Opera Review / ‘Rigoletto’ gets his due in superb production


Giuseppe Verdi’s “Rigoletto” has earned a place in the repertoire of opera theaters around the world since its first staging in 1851. The current production at the Music Center reflects brilliantly on the Los Angeles Opera. The singing is phenomenal. Even the chorus expresses the deep foreboding, as well as the mirth, in the libretto.

This story of Rigoletto, the hunchback court jester in a 16th century Italian duke’s court, is so well-complemented by the music, and filled with wonderful arias, that even non-opera goers are familiar with the arias. Anyone tentative about opera could do no better than attending one of the performances through Dec. 18.

From the opening scene of a party at the duke’s palace, the costumes not only evoke the period, but also give a sense of individuality to each character (the hired killer, Sparafucile, wears black leather). The assembled celebrants mince around in dancing and flirting movements until the duke enters, boasting how he would never give his heart to one woman. They are all the same, and who knows which will please him tomorrow?

At times, the lack of any props or designs gave the production a surreal ambience, such as the long street with arched doorways. The stark red of Rigoletto’s apartment, the minimal furniture and the yellow light from its upstairs windows casting onto the washed-blue street contributed to the drama.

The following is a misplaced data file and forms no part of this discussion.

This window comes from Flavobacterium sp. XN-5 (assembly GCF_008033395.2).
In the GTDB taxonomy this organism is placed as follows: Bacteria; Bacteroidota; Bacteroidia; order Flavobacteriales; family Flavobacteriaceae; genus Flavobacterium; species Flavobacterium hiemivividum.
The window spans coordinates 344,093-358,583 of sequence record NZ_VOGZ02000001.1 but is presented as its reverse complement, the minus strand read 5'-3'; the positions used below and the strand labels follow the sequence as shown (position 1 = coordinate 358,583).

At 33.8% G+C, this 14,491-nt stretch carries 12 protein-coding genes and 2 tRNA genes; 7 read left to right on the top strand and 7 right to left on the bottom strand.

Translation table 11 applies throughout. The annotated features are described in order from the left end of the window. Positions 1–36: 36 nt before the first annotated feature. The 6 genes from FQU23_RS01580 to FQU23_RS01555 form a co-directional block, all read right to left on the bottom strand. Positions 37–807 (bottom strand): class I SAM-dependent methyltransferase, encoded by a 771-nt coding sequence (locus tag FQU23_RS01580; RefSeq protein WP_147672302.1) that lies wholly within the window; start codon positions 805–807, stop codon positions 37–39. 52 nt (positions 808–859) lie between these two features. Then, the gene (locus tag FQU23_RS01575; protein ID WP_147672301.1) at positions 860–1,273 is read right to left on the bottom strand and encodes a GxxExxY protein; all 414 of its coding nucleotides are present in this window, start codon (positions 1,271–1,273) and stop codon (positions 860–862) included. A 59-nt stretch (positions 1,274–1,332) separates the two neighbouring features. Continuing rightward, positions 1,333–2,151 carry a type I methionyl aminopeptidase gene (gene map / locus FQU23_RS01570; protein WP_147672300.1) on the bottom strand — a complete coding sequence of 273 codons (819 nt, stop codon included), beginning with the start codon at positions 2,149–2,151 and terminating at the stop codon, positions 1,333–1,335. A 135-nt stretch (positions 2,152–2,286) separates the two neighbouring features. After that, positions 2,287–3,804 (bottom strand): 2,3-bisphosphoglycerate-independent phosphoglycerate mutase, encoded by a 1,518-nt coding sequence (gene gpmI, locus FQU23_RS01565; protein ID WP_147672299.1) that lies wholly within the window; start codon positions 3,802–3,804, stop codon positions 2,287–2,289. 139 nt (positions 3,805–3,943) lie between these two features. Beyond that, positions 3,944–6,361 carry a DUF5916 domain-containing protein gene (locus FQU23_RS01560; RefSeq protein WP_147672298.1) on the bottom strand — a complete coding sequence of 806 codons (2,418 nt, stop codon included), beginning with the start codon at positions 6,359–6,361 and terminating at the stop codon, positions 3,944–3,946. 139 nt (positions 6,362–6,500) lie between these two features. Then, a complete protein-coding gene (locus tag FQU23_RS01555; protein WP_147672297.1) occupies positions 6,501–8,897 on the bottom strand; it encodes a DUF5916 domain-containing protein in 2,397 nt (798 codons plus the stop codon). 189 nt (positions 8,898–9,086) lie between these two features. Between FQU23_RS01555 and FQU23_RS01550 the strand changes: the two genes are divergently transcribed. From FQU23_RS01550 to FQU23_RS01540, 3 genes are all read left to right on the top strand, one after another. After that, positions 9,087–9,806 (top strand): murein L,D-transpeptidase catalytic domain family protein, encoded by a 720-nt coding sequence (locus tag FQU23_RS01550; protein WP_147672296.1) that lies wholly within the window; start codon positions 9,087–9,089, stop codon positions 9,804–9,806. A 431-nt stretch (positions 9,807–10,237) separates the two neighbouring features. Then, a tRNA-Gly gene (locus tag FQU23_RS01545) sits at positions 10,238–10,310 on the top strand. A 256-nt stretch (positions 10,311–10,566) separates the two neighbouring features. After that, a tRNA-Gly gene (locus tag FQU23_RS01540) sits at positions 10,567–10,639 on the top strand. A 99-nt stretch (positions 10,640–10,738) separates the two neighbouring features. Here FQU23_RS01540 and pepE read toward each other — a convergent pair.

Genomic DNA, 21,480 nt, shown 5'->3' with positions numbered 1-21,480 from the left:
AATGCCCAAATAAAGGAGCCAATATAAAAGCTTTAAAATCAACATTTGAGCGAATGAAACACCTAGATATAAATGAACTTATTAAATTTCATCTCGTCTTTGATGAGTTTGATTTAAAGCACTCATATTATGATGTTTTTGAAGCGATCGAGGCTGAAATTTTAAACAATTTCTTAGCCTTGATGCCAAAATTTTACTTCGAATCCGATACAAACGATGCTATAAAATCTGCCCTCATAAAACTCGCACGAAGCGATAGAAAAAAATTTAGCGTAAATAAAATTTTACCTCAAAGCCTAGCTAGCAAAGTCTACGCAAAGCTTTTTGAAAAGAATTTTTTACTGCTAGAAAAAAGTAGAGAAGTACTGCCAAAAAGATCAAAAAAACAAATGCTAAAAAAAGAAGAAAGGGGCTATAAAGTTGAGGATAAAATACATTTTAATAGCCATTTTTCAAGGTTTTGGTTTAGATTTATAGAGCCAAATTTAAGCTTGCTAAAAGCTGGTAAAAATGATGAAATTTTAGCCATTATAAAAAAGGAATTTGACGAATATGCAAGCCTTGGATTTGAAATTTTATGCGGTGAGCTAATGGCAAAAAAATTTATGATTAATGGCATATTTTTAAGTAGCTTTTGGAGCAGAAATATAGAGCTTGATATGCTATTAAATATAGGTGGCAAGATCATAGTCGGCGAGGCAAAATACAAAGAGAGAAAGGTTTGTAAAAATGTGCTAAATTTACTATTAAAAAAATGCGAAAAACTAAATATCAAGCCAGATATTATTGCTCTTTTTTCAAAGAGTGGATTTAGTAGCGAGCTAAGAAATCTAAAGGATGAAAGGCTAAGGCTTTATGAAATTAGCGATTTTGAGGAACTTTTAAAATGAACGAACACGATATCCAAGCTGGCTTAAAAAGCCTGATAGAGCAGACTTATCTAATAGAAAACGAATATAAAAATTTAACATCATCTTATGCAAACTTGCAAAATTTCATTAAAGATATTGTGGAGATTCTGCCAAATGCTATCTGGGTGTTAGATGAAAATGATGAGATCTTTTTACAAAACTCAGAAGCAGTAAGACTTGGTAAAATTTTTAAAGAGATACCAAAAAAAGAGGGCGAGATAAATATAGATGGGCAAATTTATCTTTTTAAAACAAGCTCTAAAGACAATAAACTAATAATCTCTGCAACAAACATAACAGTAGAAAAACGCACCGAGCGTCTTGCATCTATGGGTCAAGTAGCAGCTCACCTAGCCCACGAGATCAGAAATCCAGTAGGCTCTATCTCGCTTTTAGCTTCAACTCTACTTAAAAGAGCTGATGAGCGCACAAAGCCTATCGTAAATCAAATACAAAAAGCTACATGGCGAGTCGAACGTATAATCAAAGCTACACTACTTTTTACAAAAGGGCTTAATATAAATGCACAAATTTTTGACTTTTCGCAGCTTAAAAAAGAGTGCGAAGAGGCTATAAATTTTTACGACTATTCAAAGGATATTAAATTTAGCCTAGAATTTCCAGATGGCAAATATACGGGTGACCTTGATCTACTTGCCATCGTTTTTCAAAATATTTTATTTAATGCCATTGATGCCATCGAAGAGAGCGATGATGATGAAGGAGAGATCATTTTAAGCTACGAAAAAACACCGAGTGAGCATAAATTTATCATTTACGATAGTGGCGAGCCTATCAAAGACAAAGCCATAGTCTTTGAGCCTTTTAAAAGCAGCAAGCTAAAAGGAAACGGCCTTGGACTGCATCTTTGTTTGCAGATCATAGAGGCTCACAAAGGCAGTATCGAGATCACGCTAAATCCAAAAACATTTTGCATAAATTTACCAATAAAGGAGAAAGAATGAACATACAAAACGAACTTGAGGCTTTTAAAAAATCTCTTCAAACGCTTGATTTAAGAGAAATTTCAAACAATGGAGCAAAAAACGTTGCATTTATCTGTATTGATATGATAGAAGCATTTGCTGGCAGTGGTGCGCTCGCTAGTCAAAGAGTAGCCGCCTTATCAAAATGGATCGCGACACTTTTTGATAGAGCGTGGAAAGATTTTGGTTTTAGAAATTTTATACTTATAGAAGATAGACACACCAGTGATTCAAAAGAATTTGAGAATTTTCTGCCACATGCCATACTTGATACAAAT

The opera requires a remarkable diva as Gilda, and Sarah Colburn sang and acted splendidly, as did Gagnidze as Rigoletto and Gianluca Terranova as the lecherous duke. Others contributing to the overall excellence were Andrea Silvestrelli as Sparafucile, Daniel Sumegi as Count Monterone, Carin Gilfry as Giovanna and Kendall Gladen as Maddalena.

This new production for Los Angeles is solid all the way through. The costume designer, Constance Hoffman, lighting designer, Mark McCullough and director Mark Lamos all shine. The orchestra was equal to the actors, pacing the story well under the fine direction, as usual, of James Conlon.